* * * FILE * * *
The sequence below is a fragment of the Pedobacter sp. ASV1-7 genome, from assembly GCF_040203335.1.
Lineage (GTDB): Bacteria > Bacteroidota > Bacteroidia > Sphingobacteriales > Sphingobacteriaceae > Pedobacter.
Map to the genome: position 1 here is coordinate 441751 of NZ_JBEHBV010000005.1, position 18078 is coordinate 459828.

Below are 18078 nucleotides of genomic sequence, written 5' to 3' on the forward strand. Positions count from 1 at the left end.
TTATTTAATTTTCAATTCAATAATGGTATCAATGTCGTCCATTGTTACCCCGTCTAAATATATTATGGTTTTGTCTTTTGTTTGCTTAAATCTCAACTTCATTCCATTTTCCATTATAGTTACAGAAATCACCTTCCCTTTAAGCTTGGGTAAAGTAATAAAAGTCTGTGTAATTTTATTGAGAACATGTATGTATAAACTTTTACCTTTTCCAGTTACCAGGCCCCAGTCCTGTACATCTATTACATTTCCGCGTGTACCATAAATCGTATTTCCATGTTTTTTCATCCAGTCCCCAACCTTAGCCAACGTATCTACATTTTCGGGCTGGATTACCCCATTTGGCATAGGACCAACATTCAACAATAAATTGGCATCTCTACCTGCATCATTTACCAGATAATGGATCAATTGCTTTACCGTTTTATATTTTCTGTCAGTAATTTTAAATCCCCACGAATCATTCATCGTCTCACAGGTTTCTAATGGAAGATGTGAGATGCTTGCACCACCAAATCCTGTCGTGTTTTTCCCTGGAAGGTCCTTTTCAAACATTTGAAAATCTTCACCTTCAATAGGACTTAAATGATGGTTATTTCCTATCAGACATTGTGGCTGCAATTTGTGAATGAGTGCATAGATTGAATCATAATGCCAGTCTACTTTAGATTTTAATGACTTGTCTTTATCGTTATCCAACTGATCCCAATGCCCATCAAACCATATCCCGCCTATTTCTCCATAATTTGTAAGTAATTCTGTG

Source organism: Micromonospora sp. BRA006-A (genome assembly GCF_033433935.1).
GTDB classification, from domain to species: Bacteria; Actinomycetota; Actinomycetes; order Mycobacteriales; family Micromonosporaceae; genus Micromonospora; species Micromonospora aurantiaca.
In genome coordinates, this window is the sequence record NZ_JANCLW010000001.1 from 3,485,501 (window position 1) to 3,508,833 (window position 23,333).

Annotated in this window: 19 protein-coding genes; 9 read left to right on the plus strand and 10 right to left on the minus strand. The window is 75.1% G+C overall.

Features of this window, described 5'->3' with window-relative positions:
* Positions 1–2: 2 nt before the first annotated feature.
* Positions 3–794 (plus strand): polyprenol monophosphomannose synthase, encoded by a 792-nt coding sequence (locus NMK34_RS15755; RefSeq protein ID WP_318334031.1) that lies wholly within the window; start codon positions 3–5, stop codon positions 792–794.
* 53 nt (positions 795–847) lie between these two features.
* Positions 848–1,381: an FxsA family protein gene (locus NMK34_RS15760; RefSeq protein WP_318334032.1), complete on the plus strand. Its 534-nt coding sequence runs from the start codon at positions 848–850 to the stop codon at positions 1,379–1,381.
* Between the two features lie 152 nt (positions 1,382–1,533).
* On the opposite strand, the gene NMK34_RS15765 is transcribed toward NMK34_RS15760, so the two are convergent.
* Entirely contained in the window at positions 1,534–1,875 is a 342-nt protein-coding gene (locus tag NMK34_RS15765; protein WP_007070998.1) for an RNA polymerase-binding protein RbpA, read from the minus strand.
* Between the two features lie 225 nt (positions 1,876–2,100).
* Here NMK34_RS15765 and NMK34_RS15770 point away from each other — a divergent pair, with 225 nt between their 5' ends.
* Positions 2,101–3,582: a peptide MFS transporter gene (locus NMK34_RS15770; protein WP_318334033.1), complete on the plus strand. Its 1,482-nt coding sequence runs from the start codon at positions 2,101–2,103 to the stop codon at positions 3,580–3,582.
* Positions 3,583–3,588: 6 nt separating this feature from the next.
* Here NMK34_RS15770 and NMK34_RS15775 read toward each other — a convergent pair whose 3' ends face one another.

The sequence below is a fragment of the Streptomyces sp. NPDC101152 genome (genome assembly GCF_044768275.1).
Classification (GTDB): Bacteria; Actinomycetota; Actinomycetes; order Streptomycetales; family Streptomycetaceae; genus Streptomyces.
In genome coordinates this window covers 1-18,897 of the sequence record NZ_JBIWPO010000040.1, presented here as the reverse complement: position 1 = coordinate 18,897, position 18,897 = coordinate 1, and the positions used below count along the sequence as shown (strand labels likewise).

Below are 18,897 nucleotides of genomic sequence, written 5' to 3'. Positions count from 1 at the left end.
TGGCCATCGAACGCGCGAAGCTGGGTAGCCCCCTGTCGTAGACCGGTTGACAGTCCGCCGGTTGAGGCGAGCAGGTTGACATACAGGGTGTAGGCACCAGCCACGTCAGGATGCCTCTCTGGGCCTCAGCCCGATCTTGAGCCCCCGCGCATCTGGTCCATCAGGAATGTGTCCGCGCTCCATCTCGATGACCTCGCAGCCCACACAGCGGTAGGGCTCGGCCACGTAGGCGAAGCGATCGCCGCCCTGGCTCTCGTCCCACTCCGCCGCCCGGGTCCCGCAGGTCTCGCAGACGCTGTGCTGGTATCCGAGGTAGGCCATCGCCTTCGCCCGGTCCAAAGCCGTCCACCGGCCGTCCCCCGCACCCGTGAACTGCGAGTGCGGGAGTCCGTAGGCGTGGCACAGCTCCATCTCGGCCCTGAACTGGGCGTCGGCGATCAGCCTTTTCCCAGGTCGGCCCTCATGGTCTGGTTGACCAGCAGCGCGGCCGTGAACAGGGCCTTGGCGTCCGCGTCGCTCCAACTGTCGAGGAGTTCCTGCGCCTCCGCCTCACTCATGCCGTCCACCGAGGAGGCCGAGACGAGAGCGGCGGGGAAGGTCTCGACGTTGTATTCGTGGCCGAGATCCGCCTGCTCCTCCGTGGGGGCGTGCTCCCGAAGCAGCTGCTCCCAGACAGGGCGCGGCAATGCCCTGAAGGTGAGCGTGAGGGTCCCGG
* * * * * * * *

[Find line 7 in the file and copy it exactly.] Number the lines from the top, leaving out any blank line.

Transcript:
GTDB classification, from domain to species: Bacteria; Actinomycetota; Actinomycetes; order Mycobacteriales; family Micromonosporaceae; genus Micromonospora; species Micromonospora aurantiaca.